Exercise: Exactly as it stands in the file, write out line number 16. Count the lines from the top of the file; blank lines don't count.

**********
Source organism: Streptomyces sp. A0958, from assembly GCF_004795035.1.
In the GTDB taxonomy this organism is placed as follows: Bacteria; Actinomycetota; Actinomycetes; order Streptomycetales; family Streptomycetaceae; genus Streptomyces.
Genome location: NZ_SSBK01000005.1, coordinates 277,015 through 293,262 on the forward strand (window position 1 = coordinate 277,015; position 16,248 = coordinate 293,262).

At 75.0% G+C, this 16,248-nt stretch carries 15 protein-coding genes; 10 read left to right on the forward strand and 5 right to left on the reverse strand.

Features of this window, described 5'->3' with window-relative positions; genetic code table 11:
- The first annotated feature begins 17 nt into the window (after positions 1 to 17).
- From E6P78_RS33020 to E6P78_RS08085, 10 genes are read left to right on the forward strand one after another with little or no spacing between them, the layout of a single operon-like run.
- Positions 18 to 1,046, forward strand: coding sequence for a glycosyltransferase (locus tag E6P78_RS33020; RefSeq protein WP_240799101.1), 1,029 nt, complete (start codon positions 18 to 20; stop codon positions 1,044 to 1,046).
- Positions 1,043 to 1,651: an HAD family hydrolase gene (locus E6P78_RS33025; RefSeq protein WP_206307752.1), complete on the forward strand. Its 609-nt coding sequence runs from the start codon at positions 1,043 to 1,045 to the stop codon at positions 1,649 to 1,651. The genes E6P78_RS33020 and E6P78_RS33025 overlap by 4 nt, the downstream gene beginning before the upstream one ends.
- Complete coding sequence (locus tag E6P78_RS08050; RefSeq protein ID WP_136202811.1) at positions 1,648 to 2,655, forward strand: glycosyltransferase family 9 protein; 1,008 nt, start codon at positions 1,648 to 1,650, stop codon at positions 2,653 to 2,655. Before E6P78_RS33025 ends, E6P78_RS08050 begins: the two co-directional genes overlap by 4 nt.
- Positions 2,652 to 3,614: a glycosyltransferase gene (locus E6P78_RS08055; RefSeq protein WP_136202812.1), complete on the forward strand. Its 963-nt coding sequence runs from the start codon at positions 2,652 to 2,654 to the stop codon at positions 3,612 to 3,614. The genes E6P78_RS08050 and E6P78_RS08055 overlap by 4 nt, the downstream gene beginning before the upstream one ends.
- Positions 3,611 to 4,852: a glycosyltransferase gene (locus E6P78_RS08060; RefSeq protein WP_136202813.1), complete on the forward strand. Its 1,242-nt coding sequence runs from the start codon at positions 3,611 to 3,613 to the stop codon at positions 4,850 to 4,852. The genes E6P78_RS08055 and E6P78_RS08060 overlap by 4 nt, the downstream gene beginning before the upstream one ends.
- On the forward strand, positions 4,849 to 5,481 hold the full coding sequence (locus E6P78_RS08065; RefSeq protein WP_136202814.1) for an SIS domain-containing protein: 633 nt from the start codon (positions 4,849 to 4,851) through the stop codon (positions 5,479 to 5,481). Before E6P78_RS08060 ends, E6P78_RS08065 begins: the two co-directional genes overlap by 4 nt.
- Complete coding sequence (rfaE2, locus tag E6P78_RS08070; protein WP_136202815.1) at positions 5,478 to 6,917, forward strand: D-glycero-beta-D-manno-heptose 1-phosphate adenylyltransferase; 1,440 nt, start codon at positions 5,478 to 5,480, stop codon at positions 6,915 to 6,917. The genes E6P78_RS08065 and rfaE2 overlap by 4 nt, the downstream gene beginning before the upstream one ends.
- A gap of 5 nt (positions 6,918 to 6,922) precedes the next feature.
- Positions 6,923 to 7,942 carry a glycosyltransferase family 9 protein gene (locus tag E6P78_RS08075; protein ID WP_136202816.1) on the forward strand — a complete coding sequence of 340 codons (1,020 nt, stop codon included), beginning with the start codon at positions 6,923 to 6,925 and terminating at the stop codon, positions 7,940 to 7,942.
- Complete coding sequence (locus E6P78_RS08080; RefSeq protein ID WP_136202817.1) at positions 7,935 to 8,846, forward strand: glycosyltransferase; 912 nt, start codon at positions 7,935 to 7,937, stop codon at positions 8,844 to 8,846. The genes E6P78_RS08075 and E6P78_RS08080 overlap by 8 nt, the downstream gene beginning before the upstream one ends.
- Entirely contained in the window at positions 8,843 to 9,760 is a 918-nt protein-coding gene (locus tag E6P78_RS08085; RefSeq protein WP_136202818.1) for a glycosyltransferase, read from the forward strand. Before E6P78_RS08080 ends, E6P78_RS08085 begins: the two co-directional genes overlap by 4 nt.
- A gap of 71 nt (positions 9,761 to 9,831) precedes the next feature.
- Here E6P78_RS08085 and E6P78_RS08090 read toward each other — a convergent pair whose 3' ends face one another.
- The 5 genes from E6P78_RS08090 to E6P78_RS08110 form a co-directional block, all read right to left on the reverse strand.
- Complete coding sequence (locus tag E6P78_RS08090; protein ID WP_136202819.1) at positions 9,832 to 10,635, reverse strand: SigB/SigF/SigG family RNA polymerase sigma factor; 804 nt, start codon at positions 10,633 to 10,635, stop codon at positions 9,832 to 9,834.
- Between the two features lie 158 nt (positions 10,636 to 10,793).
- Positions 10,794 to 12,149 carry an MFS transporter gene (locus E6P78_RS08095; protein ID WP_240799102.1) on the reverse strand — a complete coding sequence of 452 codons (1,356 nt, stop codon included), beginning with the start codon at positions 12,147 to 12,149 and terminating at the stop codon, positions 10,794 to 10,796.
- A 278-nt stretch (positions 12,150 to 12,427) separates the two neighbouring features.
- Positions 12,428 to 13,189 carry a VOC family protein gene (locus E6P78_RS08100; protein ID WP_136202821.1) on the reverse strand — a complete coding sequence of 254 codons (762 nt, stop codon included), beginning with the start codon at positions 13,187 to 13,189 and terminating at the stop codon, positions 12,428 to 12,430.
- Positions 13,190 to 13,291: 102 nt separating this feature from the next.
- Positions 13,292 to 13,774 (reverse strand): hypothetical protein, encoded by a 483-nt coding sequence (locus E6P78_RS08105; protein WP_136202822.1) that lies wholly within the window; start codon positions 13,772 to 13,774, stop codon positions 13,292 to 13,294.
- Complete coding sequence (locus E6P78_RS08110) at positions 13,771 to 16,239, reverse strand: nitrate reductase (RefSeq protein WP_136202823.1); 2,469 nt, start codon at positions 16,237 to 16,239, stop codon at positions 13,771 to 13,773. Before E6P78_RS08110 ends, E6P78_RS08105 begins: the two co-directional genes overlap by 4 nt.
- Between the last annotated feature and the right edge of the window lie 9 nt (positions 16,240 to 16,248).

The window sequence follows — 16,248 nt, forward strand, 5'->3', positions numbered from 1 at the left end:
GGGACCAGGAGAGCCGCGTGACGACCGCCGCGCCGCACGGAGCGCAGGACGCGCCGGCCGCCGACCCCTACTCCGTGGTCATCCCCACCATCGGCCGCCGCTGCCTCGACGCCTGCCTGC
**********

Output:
- Positions 6,923 to 7,942 carry a glycosyltransferase family 9 protein gene (locus tag E6P78_RS08075; protein ID WP_136202816.1) on the forward strand — a complete coding sequence of 340 codons (1,020 nt, stop codon included), beginning with the start codon at positions 6,923 to 6,925 and terminating at the stop codon, positions 7,940 to 7,942.